– Understanding the free Hyper‑V landscape — Versions and virtualization rights

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– Windows server 2012 r2 standard virtualization rights free

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There is no need to manage product keys for VMs. Activation is preserved if licensed VMs are migrated between licensed hosts. We have two physical servers. Each server has one 6-core processor. Two VMs must run on each server. Windows Server Standard license can be used. We need to buy 8 dual-core licenses for each server because it is not possible to buy less than 8 double-core licenses to license a physical server even if there are less than 16 cores. Note: VMs used in examples are running Windows Server of the edition mentioned in the corresponding example.

Each server has one core processor. Four VMs must run on each server, and Windows Server Standard is installed on each physical server. We have to buy 16 double-core licenses or two core licenses for each server. In total, we buy four core licenses for the whole Windows Server environment. The configuration is the same as in Example 2. Each server has 4 VMs and these VMs must be able to migrate between servers.

As a result, we need to buy an additional 16 double-core licenses for each server. Finally, each server has 32 double-core licenses or four core licenses. As a result, four additional core licenses must be bought for each physical server. Totally the equivalent of 80 cores must be covered on each server and there must be 40 double-core licenses or 5×16 core licenses for each server. There are three servers. The first server has two processors and each processor has 20 cores.

The second server has one core processor. The third server has one core processor. VMs running Windows virtual servers need to be migrated between hosts. Windows Server Datacenter is used in this case and, as such, we need to take into account the terms of Microsoft datacenter licensing.

First of all, we must buy licenses for the server cores. Server 1. A total of 40 cores must be licensed 20×2. The base core license covers 16 cores. We need to license 24 cores in addition to that and buy one more core license and two 4-core licenses. You can simply buy 20 double-core licenses. Server 2. You need to buy a base core license and one double-core license or just buy 9 double-core licenses. Server 3. You need to buy two core licenses or 16 double-core licenses.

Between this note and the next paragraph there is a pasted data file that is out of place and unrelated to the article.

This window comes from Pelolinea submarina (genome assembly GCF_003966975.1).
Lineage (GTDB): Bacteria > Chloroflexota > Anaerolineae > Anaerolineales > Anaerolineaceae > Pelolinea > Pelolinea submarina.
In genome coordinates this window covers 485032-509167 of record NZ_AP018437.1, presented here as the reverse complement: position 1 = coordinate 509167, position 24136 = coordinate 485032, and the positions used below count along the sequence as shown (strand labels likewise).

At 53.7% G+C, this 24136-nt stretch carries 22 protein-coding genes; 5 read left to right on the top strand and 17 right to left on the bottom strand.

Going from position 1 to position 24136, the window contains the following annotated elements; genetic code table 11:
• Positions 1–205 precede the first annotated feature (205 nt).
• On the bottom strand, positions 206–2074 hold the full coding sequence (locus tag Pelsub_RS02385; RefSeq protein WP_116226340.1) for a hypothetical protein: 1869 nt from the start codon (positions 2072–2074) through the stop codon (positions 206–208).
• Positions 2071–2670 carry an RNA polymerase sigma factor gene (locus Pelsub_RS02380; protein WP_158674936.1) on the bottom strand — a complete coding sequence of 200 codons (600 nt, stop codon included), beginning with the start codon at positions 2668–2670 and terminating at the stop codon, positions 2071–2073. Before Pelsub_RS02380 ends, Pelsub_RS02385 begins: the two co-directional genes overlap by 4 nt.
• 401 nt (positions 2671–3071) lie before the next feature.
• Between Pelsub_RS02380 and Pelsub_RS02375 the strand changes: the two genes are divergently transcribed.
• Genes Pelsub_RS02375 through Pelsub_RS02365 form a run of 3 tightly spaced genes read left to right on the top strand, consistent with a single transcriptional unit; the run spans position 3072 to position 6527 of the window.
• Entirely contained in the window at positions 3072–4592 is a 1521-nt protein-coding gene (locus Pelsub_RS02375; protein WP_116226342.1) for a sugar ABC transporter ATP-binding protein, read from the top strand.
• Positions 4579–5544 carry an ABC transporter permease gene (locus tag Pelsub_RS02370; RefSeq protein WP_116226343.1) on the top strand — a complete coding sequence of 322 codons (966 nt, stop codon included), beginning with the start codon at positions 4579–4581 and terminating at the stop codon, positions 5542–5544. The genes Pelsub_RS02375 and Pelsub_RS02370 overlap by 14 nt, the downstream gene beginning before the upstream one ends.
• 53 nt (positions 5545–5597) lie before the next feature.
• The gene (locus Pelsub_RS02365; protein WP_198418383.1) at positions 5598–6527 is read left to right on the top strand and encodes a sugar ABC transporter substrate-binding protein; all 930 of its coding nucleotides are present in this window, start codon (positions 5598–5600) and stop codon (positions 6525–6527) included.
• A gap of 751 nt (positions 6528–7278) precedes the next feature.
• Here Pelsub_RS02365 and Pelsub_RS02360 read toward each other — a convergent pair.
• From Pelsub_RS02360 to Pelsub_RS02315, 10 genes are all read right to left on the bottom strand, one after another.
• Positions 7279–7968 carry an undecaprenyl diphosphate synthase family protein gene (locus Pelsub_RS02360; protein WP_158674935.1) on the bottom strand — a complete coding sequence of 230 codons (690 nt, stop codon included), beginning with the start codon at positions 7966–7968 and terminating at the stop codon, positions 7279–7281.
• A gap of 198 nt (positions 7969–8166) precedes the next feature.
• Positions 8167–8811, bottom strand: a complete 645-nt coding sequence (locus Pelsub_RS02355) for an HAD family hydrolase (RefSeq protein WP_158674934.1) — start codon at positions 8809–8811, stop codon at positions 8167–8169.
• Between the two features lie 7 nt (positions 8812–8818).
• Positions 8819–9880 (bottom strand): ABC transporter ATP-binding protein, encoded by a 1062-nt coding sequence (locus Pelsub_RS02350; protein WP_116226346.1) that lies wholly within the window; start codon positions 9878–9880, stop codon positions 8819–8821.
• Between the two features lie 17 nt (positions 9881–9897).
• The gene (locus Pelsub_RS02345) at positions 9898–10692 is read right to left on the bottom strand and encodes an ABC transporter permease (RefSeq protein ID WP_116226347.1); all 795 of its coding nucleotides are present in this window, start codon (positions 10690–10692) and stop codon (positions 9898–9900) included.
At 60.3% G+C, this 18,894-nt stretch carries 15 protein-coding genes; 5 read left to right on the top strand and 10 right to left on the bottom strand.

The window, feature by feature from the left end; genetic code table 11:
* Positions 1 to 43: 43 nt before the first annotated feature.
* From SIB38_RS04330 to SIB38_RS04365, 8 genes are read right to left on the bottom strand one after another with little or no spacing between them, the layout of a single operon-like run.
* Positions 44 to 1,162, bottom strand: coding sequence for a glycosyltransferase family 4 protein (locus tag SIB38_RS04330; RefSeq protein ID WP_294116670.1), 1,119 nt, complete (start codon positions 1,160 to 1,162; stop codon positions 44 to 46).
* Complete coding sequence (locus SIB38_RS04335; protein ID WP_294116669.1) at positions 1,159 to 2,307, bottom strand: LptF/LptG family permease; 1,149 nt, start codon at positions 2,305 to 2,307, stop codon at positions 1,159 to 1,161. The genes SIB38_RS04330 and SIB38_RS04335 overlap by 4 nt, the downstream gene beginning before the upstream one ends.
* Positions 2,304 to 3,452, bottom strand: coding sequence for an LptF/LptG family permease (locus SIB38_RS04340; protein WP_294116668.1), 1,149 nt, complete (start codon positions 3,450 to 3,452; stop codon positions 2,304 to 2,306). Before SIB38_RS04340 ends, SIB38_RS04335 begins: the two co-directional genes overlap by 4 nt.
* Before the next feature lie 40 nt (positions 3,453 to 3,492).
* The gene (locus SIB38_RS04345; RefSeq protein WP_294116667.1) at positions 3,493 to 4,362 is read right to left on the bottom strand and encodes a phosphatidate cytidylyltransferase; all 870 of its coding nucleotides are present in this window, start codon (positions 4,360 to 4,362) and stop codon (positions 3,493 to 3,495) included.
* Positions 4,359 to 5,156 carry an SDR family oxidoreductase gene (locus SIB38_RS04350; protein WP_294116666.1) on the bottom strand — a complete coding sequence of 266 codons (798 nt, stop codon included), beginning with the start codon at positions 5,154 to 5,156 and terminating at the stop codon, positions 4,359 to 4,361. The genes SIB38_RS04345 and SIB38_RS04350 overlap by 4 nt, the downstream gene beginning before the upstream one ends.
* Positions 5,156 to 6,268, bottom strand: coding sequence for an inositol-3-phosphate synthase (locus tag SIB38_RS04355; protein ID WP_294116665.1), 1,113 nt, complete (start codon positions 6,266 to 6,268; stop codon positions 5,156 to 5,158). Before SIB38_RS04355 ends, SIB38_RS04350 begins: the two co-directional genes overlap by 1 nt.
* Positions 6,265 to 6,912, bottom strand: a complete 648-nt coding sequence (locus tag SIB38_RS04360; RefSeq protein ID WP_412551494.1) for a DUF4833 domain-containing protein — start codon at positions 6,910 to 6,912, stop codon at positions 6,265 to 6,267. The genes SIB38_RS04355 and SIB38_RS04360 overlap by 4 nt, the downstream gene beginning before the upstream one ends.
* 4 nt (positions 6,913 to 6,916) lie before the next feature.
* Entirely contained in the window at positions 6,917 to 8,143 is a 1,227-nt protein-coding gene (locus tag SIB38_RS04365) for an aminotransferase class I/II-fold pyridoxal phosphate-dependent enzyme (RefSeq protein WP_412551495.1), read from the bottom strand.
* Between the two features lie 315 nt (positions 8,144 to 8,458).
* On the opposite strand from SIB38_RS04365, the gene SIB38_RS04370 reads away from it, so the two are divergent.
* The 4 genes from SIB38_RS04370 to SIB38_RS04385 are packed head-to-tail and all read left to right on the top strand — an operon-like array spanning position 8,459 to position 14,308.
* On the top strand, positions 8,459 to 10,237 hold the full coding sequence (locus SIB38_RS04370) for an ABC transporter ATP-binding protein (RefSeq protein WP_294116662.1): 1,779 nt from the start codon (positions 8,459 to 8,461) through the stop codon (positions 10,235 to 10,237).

Each server must be licensed to run the total number of VMs in the server group or cluster. The number 63 is odd, and we have to use the even number of 64 VMs.

What would be possible scenarios for this? A very good question. Until then, it is pure speculation. Very good post. I just have one question. In the 2 server scenario, with shared storage between hosts, each host still needs to be licensed to handle 10 VMs each? What happens on the 2nd server if not sufficiently licensed? Does an error message popup? Will the software refuse to run the servers until licensing is resolved?

Hyper-V is not going to stop you from running VMs. You could be running any OS in the VM. From what I can see here, Microsoft are greatly increasing the cost for companys to introduce a Virtual Cluster. For companies with 1 physical box, the licensing is cheaper, 2 boxes it is the same and 3 or more boxes increasing more expensive.

In Server they would license the Operating systems and have 8 licenses. In server they would need. Has this changed with Server that you are allowed to use hosts with 1 Processor with datacenter licensing?

You should read my post again. There is nothing, no where that is legitimate, that declares that you must have 2 physical processors to run Datacenter. You just license 2 processors. In the past, you bought 2 copies of Datecenter edition. Now, you buy 1 copy of Datacenter that covers 2 CPUs in the host, and it costs the same as buying 2 of the old Datacenter licenses. This helps clear up some of the confusion, and better yet, the graphics you put together help me to explain it to my clients visually.

I am having an on-going discussion regarding the licensing for server datacenter edition in a failover cluster. We have been offered a solution by a vendor who r selling OEM licenses with the physical hosts. We will have 12 virtual machines in total and each host has a single processor. Going by ur article, OEM will just not cut it. I have been trying to find similar information like urs and cannot do so. What is ur source? It is a very good article. We currently use Server standard on all physical servers.